The monument includes a battery and associated structures on and beneath the projecting point of the chalk ridge above the Needles Rocks at the southwestern end of the Isle of Wight. The battery, entered via a road bridge which was previously a rolling drawbridge across a moat, has six gun emplacements, a parade ground and various service and store rooms. The original buildings are of flint and brick with granite and Portland stone dressings. Within the battery is the dry moat containing buildings which serviced the battery, and beyond the entrance is the guardroom, the magazines, the laboratory, the officers' quarters, the parade ground and gun emplacements. Outside the battery to the west is a searchlight emplacement, and a further one at the base of the cliff to the north of the battery together with four gun emplacements. Outside the battery, c.30m to the south east of the entrance, is the site of a building which was once the master gunner's house. Within the dry moat, which defines the eastern side of the battery, are a number of buildings and two underground rooms. One of the underground rooms is an engine room in which are two `Robey' steam boilers with drive shafts, and adjoining this room is the coal cellar. Under the engine room are two `Lister' engines which were used for generating electricity. Directly under the drawbridge is a building which houses a water storage tank which is integral with the boilers. North of the bridge is the lift shaft which links the battery to the searchlight gallery and gun emplacements at sea level 200ft below. In the liftshaft building is a `Campbell' oil engine used for driving the lift; this is one of only two remaining in existence. At the top of the lift shaft was an octagonal iron lift cage; this has been removed although the counterweights survive at the bottom of the shaft. Water pipes, power lines and signal cables run up the side of the shaft, and some of the original woodwork is still in position. Exit from the bottom of the shaft is via a brick arched doorway to a series of tunnels and to a brick vaulted room to the east. In this room is a three cylinder pump made by Joseph Evans and Son of Wolverhampton. The main tunnel leads north west to the emplacements, but there is a second which runs in a northerly direction downhill to tanks full of fresh water. The main access tunnel eventually leads to a gun emplacement, but before it reaches this point it divides into tunnels running east and west. Each of these side tunnels subdivide, each ending in a gun or searchlight emplacement. There are some falls of chalk from the roof of the tunnel, but on the whole, the chalk cut tunnel is in good condition. In some places the tunnel is concrete lined. The emplacements are brick lined, some have a telephone room adjoining. The square gun openings in some of the emplacements still have inward opening steel doors which are now corroded. Immediately inside the main entrance to the battery, doorways to the left lead to the magazines and shell store, and guardroom respectively. On the right is the laboratory and the Officer's quarters. The laboratory still retains features reflecting its use in filling shells and testing each batch of gunpowder supplied to the battery, so that the exact strength of each charge was known. Across the parade ground to the left is a high embankment with a sloping ramp. This forms a protective wall at the rear of the guns and acts as cover for the magazines. The ramp to the upper level leads to the battery command post which controlled the northern bank of four guns. The post commanding the remaining guns has been demolished. To the south of the ramp is the searchlight direction station, but access to it is not possible due to the crumbling state of the cliff edge. In the parade ground is the entrance to the tunnel giving access to the searchlight emplacement, which is the furthest western point of the battery. Also situated on the parade ground was a barrack block but this has been levelled. As with other contemporary sites in this area, the Needles battery has a well documented history. In 1858 there was an invasion scare due to the aggressive policy by the French in building up their navy. The battery was begun in 1861 in response to the 1859 Commission report on the Defences of the United Kingdom, and was armed the following year. The battery, which cost six thousand nine hundred and fifty eight pounds, was designed by Major James Edwards, Royal Engineers, and built by George Smith of Pimlico, London. Work was not completed until June 1863 and the six guns were installed in 1864. Barracks accommodation was provided for one officer, two NCOs and 21 men. The original armament was six 7 inch Armstrong rifled breech-loading guns firing shells weighing 110lb. Due to problems with this initial armament, by 1869 it was decided to install two 9 inch and four 7 inch rifled muzzle- loaders (RML), and in 1873 it was decided to emplace six 9 inch RML guns not needed at nearby Hurst Castle. By the 1880's breech-loading quick-firing guns were introduced to counter the new menace of torpedo-boats. Searchlights were also developed in the 1880's, and the Needles Passage was used for their trials. In 1890 the lift shaft was sunk from the bottom of the ditch to tunnels in the northern base of the cliff where five cave positions were excavated for searchlights or quick-firing guns. A new armoured searchlight emplacement was built between 1898 and 1899 at the most westerly point of the land, and this was used by an observer to control the minefields defending the Needles Passage. Power to work the searchlights came from engine rooms built in the ditch. The first to be built was the underground engine room, but problems with heat led to the construction of a new engine room in the ditch itself. In 1908 a fire command post was built in front of the gun positions at the west end of the battery. From here all the guns defending Needles Passage could be directed in daylight. Two position finder cells were built over the magazines after 1890. During the First World War reponsibility for manning all the guns defending the Needles Passage was shared between two regular companies of Royal Garrison Artillery, with a Volunteer Royal Engineer regiment manning the searchlights. In 1939 an anti-aircraft gun was mounted on top of the magazines to combat German aircraft which laid mines at night in the Needles Passage, and then machine gunned the coastal batteries. A cannon was also set up on the western edge of the cliffs to prevent low-level air attacks on the lighthouse. The cone-shaped mounting for this can still be seen from the fire command post. In January 1944 a radar set was installed in the fire command post to provide radar coverage for all the guns covering the Needles Passage. The power for the radar was provided by the two Lister engines installed in a room next to the engine room in the ditch. In both World Wars, Lower Needles Point battery served as the area fire command post. In 1940 an extra room was added to house naval staff while the brick tower of the Port War Signal Station was being built. All lighting at the Needles was provided by oil lamps and candles until the summer of 1941, when electricity was provided by two generators in the engine room. After the war the guns were put into care and maintenance and the garrison dissolved. The searchlights were removed in 1945 and the radar in 1950. In 1951 the engine room was condemned, and the fire command post put out of service in 1953. The headland saw service again in 1956 for the development of rocket research, but abandoned in 1971 when Britain abandoned her rocket research programme. Excluded from the scheduling is the Port War Signal Station which was built in 1940, but the gun emplacement which lies under it and on which it was built is included. The garage which was built against the Royal Engineers' offices in 1970 is excluded, but the ground underneath is included. The modern surfaces in the toilet block, which is built against the guardroom, is excluded from the scheduling. All other modern surfaces, fixtures and fittings are excluded from the scheduling, although the ground beneath them and the fabric against which they are fixed is included.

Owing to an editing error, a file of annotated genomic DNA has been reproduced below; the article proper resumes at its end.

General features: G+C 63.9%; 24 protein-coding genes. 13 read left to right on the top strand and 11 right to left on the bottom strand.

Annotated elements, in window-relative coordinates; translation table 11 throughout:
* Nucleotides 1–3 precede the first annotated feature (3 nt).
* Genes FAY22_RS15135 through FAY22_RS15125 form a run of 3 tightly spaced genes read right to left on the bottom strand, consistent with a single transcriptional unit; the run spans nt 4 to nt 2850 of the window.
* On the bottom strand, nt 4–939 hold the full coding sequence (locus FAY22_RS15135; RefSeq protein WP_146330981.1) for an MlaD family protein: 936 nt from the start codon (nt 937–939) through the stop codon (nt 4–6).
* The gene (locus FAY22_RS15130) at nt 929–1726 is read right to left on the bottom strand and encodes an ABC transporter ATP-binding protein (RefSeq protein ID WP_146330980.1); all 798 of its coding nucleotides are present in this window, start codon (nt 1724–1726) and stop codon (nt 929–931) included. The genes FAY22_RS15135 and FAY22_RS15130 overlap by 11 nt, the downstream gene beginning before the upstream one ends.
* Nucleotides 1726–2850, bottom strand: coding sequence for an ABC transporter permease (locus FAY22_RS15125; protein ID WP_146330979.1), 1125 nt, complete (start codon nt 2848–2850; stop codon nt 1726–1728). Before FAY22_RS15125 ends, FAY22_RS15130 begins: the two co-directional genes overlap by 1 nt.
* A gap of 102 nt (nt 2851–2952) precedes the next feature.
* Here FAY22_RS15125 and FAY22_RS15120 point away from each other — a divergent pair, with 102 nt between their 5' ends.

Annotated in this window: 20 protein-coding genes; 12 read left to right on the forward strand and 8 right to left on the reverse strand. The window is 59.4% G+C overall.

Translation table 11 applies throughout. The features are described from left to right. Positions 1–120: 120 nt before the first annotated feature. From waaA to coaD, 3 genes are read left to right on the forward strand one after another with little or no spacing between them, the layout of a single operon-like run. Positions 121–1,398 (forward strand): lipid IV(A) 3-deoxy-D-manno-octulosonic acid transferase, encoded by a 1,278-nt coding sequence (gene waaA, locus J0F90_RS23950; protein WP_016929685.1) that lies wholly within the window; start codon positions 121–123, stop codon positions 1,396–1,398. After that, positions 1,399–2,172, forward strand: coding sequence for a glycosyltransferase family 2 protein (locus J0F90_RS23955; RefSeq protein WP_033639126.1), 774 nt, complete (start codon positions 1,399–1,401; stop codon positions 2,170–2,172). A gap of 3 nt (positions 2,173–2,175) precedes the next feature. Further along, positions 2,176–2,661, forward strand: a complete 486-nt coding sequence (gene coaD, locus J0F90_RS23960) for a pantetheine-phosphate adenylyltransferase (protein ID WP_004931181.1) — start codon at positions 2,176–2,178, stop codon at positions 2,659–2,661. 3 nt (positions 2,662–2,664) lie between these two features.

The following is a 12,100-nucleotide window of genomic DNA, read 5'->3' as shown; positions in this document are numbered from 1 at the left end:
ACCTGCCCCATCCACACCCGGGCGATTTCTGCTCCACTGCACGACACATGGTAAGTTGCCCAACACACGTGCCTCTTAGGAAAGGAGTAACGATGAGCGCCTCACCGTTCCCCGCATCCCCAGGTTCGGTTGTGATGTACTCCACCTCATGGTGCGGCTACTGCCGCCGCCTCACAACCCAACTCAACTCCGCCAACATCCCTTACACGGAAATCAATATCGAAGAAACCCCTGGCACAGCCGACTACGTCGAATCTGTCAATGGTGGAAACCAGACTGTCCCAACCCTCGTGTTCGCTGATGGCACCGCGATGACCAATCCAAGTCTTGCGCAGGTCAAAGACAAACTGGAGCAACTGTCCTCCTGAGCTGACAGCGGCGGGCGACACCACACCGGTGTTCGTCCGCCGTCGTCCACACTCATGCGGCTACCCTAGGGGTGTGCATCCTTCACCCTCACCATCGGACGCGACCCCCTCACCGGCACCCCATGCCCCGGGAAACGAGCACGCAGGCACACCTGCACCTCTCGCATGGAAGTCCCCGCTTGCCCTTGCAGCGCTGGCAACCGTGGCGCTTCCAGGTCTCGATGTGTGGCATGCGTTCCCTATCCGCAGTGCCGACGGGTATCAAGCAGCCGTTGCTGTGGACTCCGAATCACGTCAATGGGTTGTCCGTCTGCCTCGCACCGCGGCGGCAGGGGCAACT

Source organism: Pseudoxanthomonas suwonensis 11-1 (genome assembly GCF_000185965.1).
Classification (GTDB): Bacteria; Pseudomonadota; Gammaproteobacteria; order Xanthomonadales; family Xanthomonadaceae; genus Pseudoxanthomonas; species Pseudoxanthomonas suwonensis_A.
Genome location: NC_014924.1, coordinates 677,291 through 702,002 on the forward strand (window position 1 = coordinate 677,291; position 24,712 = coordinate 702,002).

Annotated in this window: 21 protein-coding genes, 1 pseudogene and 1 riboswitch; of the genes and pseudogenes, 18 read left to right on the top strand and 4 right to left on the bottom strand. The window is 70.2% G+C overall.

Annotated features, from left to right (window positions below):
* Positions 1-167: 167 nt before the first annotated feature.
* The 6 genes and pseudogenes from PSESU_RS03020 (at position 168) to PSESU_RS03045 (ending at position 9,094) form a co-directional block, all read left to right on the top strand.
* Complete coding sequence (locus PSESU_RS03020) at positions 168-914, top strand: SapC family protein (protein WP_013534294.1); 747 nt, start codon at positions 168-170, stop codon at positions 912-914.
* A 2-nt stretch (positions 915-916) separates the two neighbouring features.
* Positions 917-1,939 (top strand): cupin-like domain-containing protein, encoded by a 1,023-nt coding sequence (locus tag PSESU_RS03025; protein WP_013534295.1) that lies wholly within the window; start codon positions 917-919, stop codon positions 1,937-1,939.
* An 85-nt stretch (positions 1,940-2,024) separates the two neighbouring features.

MAP EXTRACT The site of the monument is shown on the attached map extract.
The contents of this record have been generated from a legacy data system.
Legacy System number: 22017
Legacy System: RSM
Books and journals
Cantwell, A, Sprack, P, The Needles Batteries Isle of Wight, (1981), 2-12
Cantwell, A, Sprack, P, The Needles Batteries Isle of Wight, (1981), 12-19
This monument is scheduled under the Ancient Monuments and Archaeological Areas Act 1979 as amended as it appears to the Secretary of State to be of national importance. This entry is a copy, the original is held by the Department for Digital, Culture, Media and Sport.
End of official listing